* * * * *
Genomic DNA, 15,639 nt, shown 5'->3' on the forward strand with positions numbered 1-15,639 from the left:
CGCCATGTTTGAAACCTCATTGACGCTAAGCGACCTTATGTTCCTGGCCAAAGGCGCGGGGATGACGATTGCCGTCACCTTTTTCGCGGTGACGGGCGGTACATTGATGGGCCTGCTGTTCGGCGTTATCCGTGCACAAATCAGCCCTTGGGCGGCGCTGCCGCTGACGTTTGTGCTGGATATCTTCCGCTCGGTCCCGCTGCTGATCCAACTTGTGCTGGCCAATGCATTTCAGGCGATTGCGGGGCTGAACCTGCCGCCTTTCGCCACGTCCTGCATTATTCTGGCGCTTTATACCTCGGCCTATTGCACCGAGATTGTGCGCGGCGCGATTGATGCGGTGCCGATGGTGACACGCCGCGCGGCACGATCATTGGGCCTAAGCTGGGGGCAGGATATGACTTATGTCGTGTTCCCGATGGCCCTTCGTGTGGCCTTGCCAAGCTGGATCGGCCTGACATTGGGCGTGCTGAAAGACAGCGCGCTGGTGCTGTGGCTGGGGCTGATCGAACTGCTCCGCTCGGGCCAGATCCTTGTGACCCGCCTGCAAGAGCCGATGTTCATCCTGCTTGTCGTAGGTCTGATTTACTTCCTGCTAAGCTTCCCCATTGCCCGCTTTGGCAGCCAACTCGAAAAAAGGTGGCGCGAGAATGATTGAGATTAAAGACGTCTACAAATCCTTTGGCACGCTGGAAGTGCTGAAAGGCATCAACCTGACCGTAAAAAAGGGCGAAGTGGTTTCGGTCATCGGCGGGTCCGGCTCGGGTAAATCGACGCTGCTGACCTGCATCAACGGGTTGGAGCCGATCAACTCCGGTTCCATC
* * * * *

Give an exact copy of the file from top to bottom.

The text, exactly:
Genomic DNA, 15,639 nt, shown 5'->3' on the forward strand with positions numbered 1-15,639 from the left:
CGCCATGTTTGAAACCTCATTGACGCTAAGCGACCTTATGTTCCTGGCCAAAGGCGCGGGGATGACGATTGCCGTCACCTTTTTCGCGGTGACGGGCGGTACATTGATGGGCCTGCTGTTCGGCGTTATCCGTGCACAAATCAGCCCTTGGGCGGCGCTGCCGCTGACGTTTGTGCTGGATATCTTCCGCTCGGTCCCGCTGCTGATCCAACTTGTGCTGGCCAATGCATTTCAGGCGATTGCGGGGCTGAACCTGCCGCCTTTCGCCACGTCCTGCATTATTCTGGCGCTTTATACCTCGGCCTATTGCACCGAGATTGTGCGCGGCGCGATTGATGCGGTGCCGATGGTGACACGCCGCGCGGCACGATCATTGGGCCTAAGCTGGGGGCAGGATATGACTTATGTCGTGTTCCCGATGGCCCTTCGTGTGGCCTTGCCAAGCTGGATCGGCCTGACATTGGGCGTGCTGAAAGACAGCGCGCTGGTGCTGTGGCTGGGGCTGATCGAACTGCTCCGCTCGGGCCAGATCCTTGTGACCCGCCTGCAAGAGCCGATGTTCATCCTGCTTGTCGTAGGTCTGATTTACTTCCTGCTAAGCTTCCCCATTGCCCGCTTTGGCAGCCAACTCGAAAAAAGGTGGCGCGAGAATGATTGAGATTAAAGACGTCTACAAATCCTTTGGCACGCTGGAAGTGCTGAAAGGCATCAACCTGACCGTAAAAAAGGGCGAAGTGGTTTCGGTCATCGGCGGGTCCGGCTCGGGTAAATCGACGCTGCTGACCTGCATCAACGGGTTGGAGCCGATCAACTCCGGTTCCATC